Transcript
  • Servers and Tools

Redirect Requests to WWW

From the class:  Getting Started with NGINX

--back. Next up, I want to add a feature that redirects boom.com to www.boom.com. We could also go the other way, where you might want to redirect anything to just the regular boom.com. That became kind of a fashionable thing to do for a while.

But I highly recommend that you do it the other way so that you have www in front of it. It makes your life a lot easier for a ton of other use cases. So right now, what we have is a server block where the server name is boom.com. We're listening on port 80. We've said this is the default server.

But we're returning 200. And instead of doing that, I'm going to return a redirect. So the redirect code is 301. If you forget what the codes are, you can always look them up on Google, HTTP status codes.

And what we're going to do is to redirect to a particular location. So with the 301 status code, we can provide that location as the second parameter and nginx will know what to do automatically. So we want to do here is to redirect this to www.boom.com.

And we're going to add to this a variable that we get for free from nginx. Variables are accessed using the dollar sign and then the name of the variable. And in this case, the one we want to use is called request_uri. So that's going to be the rest of the path of the request.

And then in front, we want to make sure that we redirect both HTTP and HTTPS. So I can use a variable called the scheme for that. So $scheme. Now any request that comes into port 80 on the server named boom.com or where it's requesting the host name boom.com, it'll get redirected to this other host name here. And I'm going to get rid of this default server option because now we're going to make another server block.

And I'll just go ahead and copy this. And the server name this time is going to be www.boom.com. And we'll make this the default server. We're not going to hook this up to our application quite yet. Just to make things simple, I'll return a status code of 200. And everything is good to go. I'll say good to go so we know for sure.

Great. And now we have simple redirect working. Next up, ssh into the deploy machine. And we need to reload nginx. And again, if you want to just double-check that you got syntax correct, you can say sudo nginx and provide it the -t option. And it'll tell you that everything is OK.

And just to double-check, I can curl the local host and make sure we're still good to go. Excellent. Now I'm going to show you a trick that works on Mac or Unix machines. And if you're on Windows, you're going to have to figure out how to do this. Sorry about that.

But what I want to do is I want to be able to curl or go into my browser and go to the boom.com. And instead of doing a regular DNS lookup, I want to automatically forward those requests to the IP address of my choice. To do that, I can edit a file that is in the /etc folder, and it's called hosts.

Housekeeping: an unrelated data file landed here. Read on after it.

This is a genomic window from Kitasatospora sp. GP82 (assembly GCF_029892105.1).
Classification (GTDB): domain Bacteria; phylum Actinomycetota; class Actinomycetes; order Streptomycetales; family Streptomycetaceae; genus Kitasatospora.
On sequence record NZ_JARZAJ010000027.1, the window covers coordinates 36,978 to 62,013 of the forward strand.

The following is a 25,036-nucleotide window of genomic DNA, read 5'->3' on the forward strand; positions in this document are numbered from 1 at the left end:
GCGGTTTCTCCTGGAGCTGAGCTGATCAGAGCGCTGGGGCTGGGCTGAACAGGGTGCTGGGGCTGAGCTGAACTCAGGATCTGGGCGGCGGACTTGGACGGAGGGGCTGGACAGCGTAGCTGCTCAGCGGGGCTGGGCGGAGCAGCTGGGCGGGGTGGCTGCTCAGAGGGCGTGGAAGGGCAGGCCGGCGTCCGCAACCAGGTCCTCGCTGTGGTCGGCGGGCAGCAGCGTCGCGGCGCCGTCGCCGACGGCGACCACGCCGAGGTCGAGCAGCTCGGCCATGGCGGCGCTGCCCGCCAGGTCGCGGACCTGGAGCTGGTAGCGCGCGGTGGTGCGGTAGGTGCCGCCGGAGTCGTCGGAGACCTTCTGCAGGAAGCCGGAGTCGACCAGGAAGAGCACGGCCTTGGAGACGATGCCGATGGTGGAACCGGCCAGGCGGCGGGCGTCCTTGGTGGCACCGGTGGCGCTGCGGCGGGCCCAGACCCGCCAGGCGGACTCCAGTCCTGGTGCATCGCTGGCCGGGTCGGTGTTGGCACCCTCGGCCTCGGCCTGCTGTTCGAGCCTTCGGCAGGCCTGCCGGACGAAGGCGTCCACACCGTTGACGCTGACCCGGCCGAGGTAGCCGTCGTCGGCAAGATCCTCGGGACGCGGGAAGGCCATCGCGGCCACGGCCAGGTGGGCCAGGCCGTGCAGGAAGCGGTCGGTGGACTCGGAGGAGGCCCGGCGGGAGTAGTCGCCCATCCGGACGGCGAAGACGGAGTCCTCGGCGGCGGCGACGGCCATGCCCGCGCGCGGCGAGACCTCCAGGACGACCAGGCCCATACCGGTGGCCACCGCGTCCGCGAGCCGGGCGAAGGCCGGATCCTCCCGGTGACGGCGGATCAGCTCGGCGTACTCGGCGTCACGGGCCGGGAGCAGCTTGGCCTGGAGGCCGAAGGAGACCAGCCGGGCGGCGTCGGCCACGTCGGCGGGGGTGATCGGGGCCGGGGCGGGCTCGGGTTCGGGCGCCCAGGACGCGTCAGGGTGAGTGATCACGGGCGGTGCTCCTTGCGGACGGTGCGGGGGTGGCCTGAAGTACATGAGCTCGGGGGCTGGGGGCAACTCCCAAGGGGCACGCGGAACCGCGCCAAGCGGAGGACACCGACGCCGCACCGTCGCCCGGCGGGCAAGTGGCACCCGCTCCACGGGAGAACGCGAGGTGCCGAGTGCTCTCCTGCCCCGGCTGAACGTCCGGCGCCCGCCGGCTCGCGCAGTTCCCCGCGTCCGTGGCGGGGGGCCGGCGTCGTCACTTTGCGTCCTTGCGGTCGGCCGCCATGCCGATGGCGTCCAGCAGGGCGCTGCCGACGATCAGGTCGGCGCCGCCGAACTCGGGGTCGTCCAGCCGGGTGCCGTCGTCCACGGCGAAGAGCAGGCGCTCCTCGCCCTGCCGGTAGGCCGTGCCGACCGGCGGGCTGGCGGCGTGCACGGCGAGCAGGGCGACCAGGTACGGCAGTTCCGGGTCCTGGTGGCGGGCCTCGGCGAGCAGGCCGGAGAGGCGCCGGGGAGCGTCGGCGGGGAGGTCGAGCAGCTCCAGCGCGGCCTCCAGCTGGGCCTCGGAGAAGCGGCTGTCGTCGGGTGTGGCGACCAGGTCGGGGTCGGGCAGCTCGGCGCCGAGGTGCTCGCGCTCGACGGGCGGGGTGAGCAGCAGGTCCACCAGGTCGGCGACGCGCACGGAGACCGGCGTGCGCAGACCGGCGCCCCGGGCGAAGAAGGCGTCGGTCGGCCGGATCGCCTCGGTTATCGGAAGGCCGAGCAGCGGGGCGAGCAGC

You'll need to be a privileged user in order to edit this file, so use sudo privileges and type in your password. This file serves as a sort of local domain lookup. Notice the IP address over on the left, 127.0.0.1. That's going to map to the local host. That's why we're able to just use this keyword here in order to get to this IP address.

We're going to add our own IP address down at the bottom. It will be 192.168.33.10, the IP address of our virtual machine. And we're going to say that if you go into the browser and you navigate to boom.com, that's going to point to this IP address. And we'll do the same thing for www.boom.com. So we can have many different mappings here.

Then I'll just save and quit the editor. So this is really useful for testing out different deployment configurations locally. And for instance, if you want to test out SSL or redirects or things like that using the regular domain name for your application, you can just map that host name directly into that /etc host file and treat it like it's already deployed on the internet. And SSL will work correctly and the redirecting that we're trying out now will work correctly.

So to try it out, let's type curl. And I'm going to inspect the headers, so we'll do -i. And I'll just take a look at boom.com. We get back our nginx response. And notice the status code is a 301. That means it's been moved permanently, this resource. And it gives us another header, which is the location.

So it's saying go ahead and go here now to find the new resource. And in case you navigate here in a browser and it doesn't redirect properly, you'll end up seeing this HTML. But most of the time, the browser will automatically redirect to this location and follow this.

And if we do any other resource-- for example, let's say curl -i boom.com hello world, just some made up URL, it'll do the same thing, except this time that the request URI's a bit different. So the location will be HTTP. That's our scheme. Here's the new host. And here's the request URI.

If we go directly to the correct URL-- so I look at a http://www.boom.com, we should just get the good to go message. And I can tell curl to automatically follow the redirect by using the -L option.

So when I press Enter this time, notice that it automatically redirects me. And I get the good to go message down at the bottom. So doing redirects is really fast in nginx, really easy to do. And we didn't have to hit the application stack at all for this. It just went right to nginx and came back immediately. So we saved a little bit of CPU, memory, and the time that it takes to exercise our application.